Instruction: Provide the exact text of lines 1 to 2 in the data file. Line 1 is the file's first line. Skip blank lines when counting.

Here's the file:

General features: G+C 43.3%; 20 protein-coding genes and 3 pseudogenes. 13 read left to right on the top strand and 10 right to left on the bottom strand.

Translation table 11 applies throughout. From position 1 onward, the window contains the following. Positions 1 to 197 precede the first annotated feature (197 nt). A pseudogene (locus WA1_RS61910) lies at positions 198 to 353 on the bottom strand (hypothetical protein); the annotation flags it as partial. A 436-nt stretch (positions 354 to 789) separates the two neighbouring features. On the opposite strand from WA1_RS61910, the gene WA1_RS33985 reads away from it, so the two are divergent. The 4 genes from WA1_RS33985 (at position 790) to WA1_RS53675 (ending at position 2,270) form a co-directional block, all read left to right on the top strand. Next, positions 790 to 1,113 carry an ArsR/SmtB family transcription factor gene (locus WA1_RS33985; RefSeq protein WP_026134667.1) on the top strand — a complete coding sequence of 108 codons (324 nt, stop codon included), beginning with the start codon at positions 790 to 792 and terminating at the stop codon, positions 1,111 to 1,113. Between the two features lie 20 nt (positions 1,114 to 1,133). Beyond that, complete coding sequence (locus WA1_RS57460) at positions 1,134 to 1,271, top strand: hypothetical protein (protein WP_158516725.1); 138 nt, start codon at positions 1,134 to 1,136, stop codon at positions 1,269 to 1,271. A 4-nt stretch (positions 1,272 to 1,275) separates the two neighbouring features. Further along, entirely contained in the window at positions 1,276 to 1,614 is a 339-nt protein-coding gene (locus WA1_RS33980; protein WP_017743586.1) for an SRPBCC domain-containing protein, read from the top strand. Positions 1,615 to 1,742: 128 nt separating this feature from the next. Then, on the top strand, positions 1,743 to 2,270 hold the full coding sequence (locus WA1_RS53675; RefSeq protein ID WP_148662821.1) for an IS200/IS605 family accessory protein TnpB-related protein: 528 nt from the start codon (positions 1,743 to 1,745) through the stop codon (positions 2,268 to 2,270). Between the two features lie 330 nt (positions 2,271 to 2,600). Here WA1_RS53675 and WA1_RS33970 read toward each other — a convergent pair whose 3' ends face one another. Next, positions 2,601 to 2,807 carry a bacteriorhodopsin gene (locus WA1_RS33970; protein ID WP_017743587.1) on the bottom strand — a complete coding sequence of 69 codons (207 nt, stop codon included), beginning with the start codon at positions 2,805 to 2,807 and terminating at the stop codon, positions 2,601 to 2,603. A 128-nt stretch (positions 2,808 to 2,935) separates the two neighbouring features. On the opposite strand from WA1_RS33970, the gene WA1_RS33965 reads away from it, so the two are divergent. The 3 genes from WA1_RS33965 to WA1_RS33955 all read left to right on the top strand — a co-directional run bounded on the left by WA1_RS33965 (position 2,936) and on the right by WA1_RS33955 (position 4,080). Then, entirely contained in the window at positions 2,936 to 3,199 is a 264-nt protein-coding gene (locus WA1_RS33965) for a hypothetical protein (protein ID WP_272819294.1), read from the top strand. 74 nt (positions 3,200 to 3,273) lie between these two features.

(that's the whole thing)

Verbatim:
General features: G+C 43.3%; 20 protein-coding genes and 3 pseudogenes. 13 read left to right on the top strand and 10 right to left on the bottom strand.

Translation table 11 applies throughout. From position 1 onward, the window contains the following. Positions 1 to 197 precede the first annotated feature (197 nt). A pseudogene (locus WA1_RS61910) lies at positions 198 to 353 on the bottom strand (hypothetical protein); the annotation flags it as partial. A 436-nt stretch (positions 354 to 789) separates the two neighbouring features. On the opposite strand from WA1_RS61910, the gene WA1_RS33985 reads away from it, so the two are divergent. The 4 genes from WA1_RS33985 (at position 790) to WA1_RS53675 (ending at position 2,270) form a co-directional block, all read left to right on the top strand. Next, positions 790 to 1,113 carry an ArsR/SmtB family transcription factor gene (locus WA1_RS33985; RefSeq protein WP_026134667.1) on the top strand — a complete coding sequence of 108 codons (324 nt, stop codon included), beginning with the start codon at positions 790 to 792 and terminating at the stop codon, positions 1,111 to 1,113. Between the two features lie 20 nt (positions 1,114 to 1,133). Beyond that, complete coding sequence (locus WA1_RS57460) at positions 1,134 to 1,271, top strand: hypothetical protein (protein WP_158516725.1); 138 nt, start codon at positions 1,134 to 1,136, stop codon at positions 1,269 to 1,271. A 4-nt stretch (positions 1,272 to 1,275) separates the two neighbouring features. Further along, entirely contained in the window at positions 1,276 to 1,614 is a 339-nt protein-coding gene (locus WA1_RS33980; protein WP_017743586.1) for an SRPBCC domain-containing protein, read from the top strand. Positions 1,615 to 1,742: 128 nt separating this feature from the next. Then, on the top strand, positions 1,743 to 2,270 hold the full coding sequence (locus WA1_RS53675; RefSeq protein ID WP_148662821.1) for an IS200/IS605 family accessory protein TnpB-related protein: 528 nt from the start codon (positions 1,743 to 1,745) through the stop codon (positions 2,268 to 2,270). Between the two features lie 330 nt (positions 2,271 to 2,600). Here WA1_RS53675 and WA1_RS33970 read toward each other — a convergent pair whose 3' ends face one another. Next, positions 2,601 to 2,807 carry a bacteriorhodopsin gene (locus WA1_RS33970; protein ID WP_017743587.1) on the bottom strand — a complete coding sequence of 69 codons (207 nt, stop codon included), beginning with the start codon at positions 2,805 to 2,807 and terminating at the stop codon, positions 2,601 to 2,603. A 128-nt stretch (positions 2,808 to 2,935) separates the two neighbouring features. On the opposite strand from WA1_RS33970, the gene WA1_RS33965 reads away from it, so the two are divergent. The 3 genes from WA1_RS33965 to WA1_RS33955 all read left to right on the top strand — a co-directional run bounded on the left by WA1_RS33965 (position 2,936) and on the right by WA1_RS33955 (position 4,080). Then, entirely contained in the window at positions 2,936 to 3,199 is a 264-nt protein-coding gene (locus WA1_RS33965) for a hypothetical protein (protein ID WP_272819294.1), read from the top strand. 74 nt (positions 3,200 to 3,273) lie between these two features.